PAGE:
Shedding season, what do you use? - Page 2
   

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Shedding season, what do you use?

This is a discussion on Shedding season, what do you use? within the Horse Grooming forums, part of the Keeping and Caring for Horses category
  • Slick and easy pumice
  • Weanling horse won't shed coat

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    02-29-2012, 12:08 AM
  #11
Weanling
Quote:
Originally Posted by With Grace    
I just posted this tonight on another thread, but Amazon has the equine Furminator on sale for $29.
Hmm tempting. It still seems overpriced for a brush
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    02-29-2012, 12:09 AM
  #12
Weanling
Quote:
Originally Posted by Missy May    
It is an overpriced shedding rake-comb thing that fetches its price b/c it works. I use one on my dog, but not my horse. Elbow grease is cheap, no cost but ya need it. I use a "rubber massage" thing to loosen the hair, then a sweat blade (comb side), and then a brush - once a day. You can buy all three for less than the furminator, with change left over. The slickneasy is nice for places the hair just won't "give it up" and after they have shed...but not whole body spring shedding.
Why do you find the slick n' easy to not be good for all over?
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    02-29-2012, 12:09 AM
  #13
Trained
Quote:
Originally Posted by With Grace    
I just posted this tonight on another thread, but Amazon has the equine Furminator on sale for $29.
Really? That isn't bad! Thanks, at that price it might be worth it!
     
    02-29-2012, 12:13 AM
  #14
Trained
Quote:
Originally Posted by mselizabeth    
Why do you find the slick n' easy to not be good for all over?
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Because it is akin to a pumice stone. When they are shedding you need some "mojo" to rake it off and the slickneasy will just poop you out trying. Once you get it down to a dull roar, the slickneasy is good for "spots"....I have a couple. They are good to have, especially on the legs of my senior guy.
     
    03-02-2012, 06:13 PM
  #15
Yearling
A soft curry (Oster brand) and a lot of elbow grease. Anytime the weather is warm enough I take advantage and give a bath using that same curry. It seems to take the hair out much easier.

My boy is at about 90% shed. He still has some winter coat between and on the sides of his front legs. Otherwise, he is sleek and, of all things, looks like he is getting dapples..have never seen a dark bay with dapples :)
     
    03-03-2012, 12:48 AM
  #16
Weanling
Quote:
Originally Posted by tlkng1    
A soft curry (Oster brand) and a lot of elbow grease. Anytime the weather is warm enough I take advantage and give a bath using that same curry. It seems to take the hair out much easier.

My boy is at about 90% shed. He still has some winter coat between and on the sides of his front legs. Otherwise, he is sleek and, of all things, looks like he is getting dapples..have never seen a dark bay with dapples :)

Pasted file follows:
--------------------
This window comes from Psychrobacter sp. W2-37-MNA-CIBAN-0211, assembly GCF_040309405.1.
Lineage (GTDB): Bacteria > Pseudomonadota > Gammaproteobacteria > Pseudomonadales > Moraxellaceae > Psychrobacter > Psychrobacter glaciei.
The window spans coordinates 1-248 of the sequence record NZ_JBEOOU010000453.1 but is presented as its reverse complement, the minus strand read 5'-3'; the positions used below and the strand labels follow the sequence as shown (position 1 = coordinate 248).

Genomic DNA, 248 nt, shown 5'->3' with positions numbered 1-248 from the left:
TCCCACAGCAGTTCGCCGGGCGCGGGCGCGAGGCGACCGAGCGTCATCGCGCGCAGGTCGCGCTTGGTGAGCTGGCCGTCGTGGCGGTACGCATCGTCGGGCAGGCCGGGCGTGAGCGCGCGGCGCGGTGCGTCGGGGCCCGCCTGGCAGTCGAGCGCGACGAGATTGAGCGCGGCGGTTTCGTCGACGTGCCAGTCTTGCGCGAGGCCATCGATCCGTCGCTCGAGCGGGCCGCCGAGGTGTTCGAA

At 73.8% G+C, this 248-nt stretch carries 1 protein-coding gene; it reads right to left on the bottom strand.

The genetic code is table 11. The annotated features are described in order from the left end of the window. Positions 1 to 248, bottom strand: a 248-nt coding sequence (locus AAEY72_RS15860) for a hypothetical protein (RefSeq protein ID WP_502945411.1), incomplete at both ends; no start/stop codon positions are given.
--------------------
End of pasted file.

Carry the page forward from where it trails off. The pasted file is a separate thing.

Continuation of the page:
What region do you live if you don't mind me asking?
My guys coat is being really stubborn and hasn't started to shed yet
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    03-03-2012, 01:00 AM
  #17
Weanling
I will need to keep the furminator in mind, paydays coming yay. One of my boys has started to shed, went out yesterday to give him his dinner before I had a meeting and of course he wanted some loving so I gave them (like always) and I was just covered in air. Oh well lol. Thanks for the advise.
     
    03-03-2012, 06:07 AM
  #18
Yearling
Quote:
Originally Posted by mselizabeth    
What region do you live if you don't mind me asking?
My guys coat is being really stubborn and hasn't started to shed yet
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Maryland about 20 miles westish of Baltimore. We haven't really HAD a winter this year and all the horses at the barn are shedding like crazy. I know the mechanics indicate the longer days (more light) is what starts the process but our temps have been well above winter normal this year.

My horse is new by 6 weeks now and admittedly he was a little underweight and maybe not quite "full" in the vitamins and minerals area as he was actually starting to shed, not heavily though, back in early Jan when I first saw him. His new coat is much nicer so am guessing the extra TLC is working.
     
    03-03-2012, 08:29 AM
  #19
Showing
Shedding blocks (I buy them in bulk at restaurant supply & cut myself - grill cleaning blocks, it's the same thing but costs $2 for a block that makes 8-10 instead of $4 for one) and the Shop Vac. I get out the mass of it with the block and suck it up with the shop vac as I go along.
     
    03-03-2012, 08:43 AM
  #20
Trained
I sometimes take a big blower [i work with a dog groomer] and blow my horses coat out a little bit. Dang its loud but it gets a lot of hair and dirt out when its too cold to bathe ! Also, lots and lots of curry combing with a rubber curry. She does prefer a metal curry on her face though, don't know why !
     

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